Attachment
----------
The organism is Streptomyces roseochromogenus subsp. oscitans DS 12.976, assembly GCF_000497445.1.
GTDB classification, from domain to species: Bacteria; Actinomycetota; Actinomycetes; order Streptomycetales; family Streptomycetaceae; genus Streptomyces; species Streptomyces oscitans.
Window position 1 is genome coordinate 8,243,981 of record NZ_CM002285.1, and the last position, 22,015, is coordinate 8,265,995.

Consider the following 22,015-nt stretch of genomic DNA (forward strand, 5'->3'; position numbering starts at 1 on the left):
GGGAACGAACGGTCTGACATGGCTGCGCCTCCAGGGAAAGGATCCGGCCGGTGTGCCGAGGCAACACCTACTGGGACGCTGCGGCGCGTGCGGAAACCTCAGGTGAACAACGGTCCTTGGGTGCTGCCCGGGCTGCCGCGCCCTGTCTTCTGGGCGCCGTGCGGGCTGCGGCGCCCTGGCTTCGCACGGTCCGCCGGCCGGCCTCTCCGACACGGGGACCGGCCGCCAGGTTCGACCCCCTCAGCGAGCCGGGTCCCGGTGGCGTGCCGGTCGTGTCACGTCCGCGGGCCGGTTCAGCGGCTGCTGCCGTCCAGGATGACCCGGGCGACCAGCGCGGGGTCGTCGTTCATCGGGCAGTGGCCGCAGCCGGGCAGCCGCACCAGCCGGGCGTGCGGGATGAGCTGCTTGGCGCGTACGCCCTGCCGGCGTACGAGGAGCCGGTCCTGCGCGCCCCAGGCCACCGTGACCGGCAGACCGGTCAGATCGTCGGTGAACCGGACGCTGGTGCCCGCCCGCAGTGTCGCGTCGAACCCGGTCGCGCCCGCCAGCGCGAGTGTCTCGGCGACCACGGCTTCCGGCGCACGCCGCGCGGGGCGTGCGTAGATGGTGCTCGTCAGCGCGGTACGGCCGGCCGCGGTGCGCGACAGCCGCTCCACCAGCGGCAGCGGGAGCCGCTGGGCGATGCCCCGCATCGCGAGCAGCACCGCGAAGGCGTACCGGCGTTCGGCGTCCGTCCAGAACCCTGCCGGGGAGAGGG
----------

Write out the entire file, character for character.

The organism is Streptomyces roseochromogenus subsp. oscitans DS 12.976, assembly GCF_000497445.1.
GTDB classification, from domain to species: Bacteria; Actinomycetota; Actinomycetes; order Streptomycetales; family Streptomycetaceae; genus Streptomyces; species Streptomyces oscitans.
Window position 1 is genome coordinate 8,243,981 of record NZ_CM002285.1, and the last position, 22,015, is coordinate 8,265,995.

Consider the following 22,015-nt stretch of genomic DNA (forward strand, 5'->3'; position numbering starts at 1 on the left):
GGGAACGAACGGTCTGACATGGCTGCGCCTCCAGGGAAAGGATCCGGCCGGTGTGCCGAGGCAACACCTACTGGGACGCTGCGGCGCGTGCGGAAACCTCAGGTGAACAACGGTCCTTGGGTGCTGCCCGGGCTGCCGCGCCCTGTCTTCTGGGCGCCGTGCGGGCTGCGGCGCCCTGGCTTCGCACGGTCCGCCGGCCGGCCTCTCCGACACGGGGACCGGCCGCCAGGTTCGACCCCCTCAGCGAGCCGGGTCCCGGTGGCGTGCCGGTCGTGTCACGTCCGCGGGCCGGTTCAGCGGCTGCTGCCGTCCAGGATGACCCGGGCGACCAGCGCGGGGTCGTCGTTCATCGGGCAGTGGCCGCAGCCGGGCAGCCGCACCAGCCGGGCGTGCGGGATGAGCTGCTTGGCGCGTACGCCCTGCCGGCGTACGAGGAGCCGGTCCTGCGCGCCCCAGGCCACCGTGACCGGCAGACCGGTCAGATCGTCGGTGAACCGGACGCTGGTGCCCGCCCGCAGTGTCGCGTCGAACCCGGTCGCGCCCGCCAGCGCGAGTGTCTCGGCGACCACGGCTTCCGGCGCACGCCGCGCGGGGCGTGCGTAGATGGTGCTCGTCAGCGCGGTACGGCCGGCCGCGGTGCGCGACAGCCGCTCCACCAGCGGCAGCGGGAGCCGCTGGGCGATGCCCCGCATCGCGAGCAGCACCGCGAAGGCGTACCGGCGTTCGGCGTCCGTCCAGAACCCTGCCGGGGAGAGGG